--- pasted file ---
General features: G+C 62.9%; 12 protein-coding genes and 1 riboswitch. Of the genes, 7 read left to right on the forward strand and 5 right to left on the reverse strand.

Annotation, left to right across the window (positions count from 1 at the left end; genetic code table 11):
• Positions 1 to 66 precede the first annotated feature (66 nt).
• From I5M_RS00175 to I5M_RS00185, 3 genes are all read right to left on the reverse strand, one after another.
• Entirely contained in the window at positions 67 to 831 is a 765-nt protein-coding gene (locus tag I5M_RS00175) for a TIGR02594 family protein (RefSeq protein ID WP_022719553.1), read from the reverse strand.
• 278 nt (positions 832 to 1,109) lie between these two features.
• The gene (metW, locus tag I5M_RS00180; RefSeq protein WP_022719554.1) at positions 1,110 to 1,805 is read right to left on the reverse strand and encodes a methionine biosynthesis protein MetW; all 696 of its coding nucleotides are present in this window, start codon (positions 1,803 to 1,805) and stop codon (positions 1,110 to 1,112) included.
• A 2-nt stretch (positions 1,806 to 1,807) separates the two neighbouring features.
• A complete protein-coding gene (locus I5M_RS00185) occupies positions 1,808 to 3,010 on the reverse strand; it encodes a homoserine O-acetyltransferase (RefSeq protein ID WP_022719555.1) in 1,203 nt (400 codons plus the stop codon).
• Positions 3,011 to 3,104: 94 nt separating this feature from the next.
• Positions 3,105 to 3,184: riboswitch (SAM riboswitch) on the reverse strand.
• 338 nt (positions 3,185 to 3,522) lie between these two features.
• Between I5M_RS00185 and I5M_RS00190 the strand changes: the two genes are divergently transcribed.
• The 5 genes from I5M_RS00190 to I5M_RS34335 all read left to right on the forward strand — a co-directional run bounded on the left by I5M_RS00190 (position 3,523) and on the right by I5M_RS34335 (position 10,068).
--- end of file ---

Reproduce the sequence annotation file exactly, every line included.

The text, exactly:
General features: G+C 62.9%; 12 protein-coding genes and 1 riboswitch. Of the genes, 7 read left to right on the forward strand and 5 right to left on the reverse strand.

Annotation, left to right across the window (positions count from 1 at the left end; genetic code table 11):
• Positions 1 to 66 precede the first annotated feature (66 nt).
• From I5M_RS00175 to I5M_RS00185, 3 genes are all read right to left on the reverse strand, one after another.
• Entirely contained in the window at positions 67 to 831 is a 765-nt protein-coding gene (locus tag I5M_RS00175) for a TIGR02594 family protein (RefSeq protein ID WP_022719553.1), read from the reverse strand.
• 278 nt (positions 832 to 1,109) lie between these two features.
• The gene (metW, locus tag I5M_RS00180; RefSeq protein WP_022719554.1) at positions 1,110 to 1,805 is read right to left on the reverse strand and encodes a methionine biosynthesis protein MetW; all 696 of its coding nucleotides are present in this window, start codon (positions 1,803 to 1,805) and stop codon (positions 1,110 to 1,112) included.
• A 2-nt stretch (positions 1,806 to 1,807) separates the two neighbouring features.
• A complete protein-coding gene (locus I5M_RS00185) occupies positions 1,808 to 3,010 on the reverse strand; it encodes a homoserine O-acetyltransferase (RefSeq protein ID WP_022719555.1) in 1,203 nt (400 codons plus the stop codon).
• Positions 3,011 to 3,104: 94 nt separating this feature from the next.
• Positions 3,105 to 3,184: riboswitch (SAM riboswitch) on the reverse strand.
• 338 nt (positions 3,185 to 3,522) lie between these two features.
• Between I5M_RS00185 and I5M_RS00190 the strand changes: the two genes are divergently transcribed.
• The 5 genes from I5M_RS00190 to I5M_RS34335 all read left to right on the forward strand — a co-directional run bounded on the left by I5M_RS00190 (position 3,523) and on the right by I5M_RS34335 (position 10,068).